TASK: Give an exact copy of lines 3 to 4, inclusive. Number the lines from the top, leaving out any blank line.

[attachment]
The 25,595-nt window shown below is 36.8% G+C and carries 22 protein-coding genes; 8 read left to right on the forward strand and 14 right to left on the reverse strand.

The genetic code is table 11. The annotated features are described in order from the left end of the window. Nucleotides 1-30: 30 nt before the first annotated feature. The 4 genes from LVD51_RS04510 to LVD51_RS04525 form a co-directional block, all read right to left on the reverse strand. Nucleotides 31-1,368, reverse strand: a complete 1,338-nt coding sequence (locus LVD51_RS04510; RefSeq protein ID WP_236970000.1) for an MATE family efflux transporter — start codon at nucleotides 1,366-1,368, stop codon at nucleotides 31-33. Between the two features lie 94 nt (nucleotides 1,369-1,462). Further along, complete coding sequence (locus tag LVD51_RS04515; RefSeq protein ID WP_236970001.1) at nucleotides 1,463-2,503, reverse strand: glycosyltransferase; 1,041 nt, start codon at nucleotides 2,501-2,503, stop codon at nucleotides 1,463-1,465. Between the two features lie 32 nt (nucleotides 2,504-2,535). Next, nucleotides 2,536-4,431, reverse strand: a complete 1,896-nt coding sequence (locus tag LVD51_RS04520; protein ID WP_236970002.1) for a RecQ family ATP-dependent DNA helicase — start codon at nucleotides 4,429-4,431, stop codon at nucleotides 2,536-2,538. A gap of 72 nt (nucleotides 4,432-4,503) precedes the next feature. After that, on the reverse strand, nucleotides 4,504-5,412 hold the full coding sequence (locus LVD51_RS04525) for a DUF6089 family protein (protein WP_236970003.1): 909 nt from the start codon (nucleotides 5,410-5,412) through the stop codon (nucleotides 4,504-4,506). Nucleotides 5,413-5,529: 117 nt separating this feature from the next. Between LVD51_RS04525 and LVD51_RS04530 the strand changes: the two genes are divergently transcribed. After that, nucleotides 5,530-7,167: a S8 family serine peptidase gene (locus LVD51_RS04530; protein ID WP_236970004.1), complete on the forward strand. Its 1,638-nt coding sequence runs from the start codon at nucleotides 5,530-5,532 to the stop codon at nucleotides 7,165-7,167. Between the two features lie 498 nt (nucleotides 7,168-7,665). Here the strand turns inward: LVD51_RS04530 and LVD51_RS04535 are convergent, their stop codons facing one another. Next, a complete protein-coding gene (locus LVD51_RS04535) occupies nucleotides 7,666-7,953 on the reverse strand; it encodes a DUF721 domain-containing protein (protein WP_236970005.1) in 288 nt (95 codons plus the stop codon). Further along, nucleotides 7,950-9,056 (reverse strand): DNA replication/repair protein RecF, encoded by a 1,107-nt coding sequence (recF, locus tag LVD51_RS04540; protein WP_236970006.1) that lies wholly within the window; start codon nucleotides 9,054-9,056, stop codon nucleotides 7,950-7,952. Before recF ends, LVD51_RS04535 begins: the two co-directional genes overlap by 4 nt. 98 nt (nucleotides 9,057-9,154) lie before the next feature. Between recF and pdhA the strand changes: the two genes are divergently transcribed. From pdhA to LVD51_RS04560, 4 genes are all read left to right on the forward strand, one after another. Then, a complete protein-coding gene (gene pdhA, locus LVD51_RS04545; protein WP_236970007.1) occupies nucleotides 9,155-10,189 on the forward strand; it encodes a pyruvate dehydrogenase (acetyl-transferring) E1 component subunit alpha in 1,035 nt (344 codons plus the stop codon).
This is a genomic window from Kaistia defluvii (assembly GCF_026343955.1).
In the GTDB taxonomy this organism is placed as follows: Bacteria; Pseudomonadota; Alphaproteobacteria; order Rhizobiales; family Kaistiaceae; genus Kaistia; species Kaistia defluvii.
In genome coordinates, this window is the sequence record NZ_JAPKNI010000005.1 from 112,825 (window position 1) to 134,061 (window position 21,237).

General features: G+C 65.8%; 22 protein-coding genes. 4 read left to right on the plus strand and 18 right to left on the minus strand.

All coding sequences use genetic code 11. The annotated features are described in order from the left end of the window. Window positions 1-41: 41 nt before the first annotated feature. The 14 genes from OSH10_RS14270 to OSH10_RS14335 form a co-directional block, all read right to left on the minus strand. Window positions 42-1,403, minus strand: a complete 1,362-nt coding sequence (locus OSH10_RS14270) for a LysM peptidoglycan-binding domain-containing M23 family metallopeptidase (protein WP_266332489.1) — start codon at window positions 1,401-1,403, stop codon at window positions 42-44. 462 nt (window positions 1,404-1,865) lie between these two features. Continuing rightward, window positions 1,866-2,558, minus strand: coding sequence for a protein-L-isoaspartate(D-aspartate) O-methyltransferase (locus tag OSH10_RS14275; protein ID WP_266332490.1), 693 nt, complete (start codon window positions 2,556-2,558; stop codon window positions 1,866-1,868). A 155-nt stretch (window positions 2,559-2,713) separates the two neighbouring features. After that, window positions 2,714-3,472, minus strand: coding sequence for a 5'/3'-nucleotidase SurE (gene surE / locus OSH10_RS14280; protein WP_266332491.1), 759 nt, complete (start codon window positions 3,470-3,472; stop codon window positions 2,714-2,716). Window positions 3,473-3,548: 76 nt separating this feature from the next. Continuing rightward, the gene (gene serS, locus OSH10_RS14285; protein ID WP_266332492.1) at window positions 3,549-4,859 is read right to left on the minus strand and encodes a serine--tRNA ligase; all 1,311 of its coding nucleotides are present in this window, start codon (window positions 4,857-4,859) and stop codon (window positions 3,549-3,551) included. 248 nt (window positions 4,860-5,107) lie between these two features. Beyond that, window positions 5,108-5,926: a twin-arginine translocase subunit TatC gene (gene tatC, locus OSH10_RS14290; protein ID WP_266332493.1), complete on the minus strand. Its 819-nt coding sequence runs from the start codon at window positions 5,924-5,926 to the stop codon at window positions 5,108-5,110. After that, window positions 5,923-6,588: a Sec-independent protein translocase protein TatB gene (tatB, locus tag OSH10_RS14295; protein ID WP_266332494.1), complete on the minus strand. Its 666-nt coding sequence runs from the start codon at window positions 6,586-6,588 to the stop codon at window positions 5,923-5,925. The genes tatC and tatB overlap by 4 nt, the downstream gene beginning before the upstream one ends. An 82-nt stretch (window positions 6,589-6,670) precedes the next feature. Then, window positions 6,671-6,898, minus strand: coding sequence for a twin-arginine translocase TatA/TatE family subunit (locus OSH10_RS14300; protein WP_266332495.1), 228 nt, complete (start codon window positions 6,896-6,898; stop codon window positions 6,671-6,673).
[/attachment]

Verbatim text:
This is a genomic window from Kaistia defluvii (assembly GCF_026343955.1).
In the GTDB taxonomy this organism is placed as follows: Bacteria; Pseudomonadota; Alphaproteobacteria; order Rhizobiales; family Kaistiaceae; genus Kaistia; species Kaistia defluvii.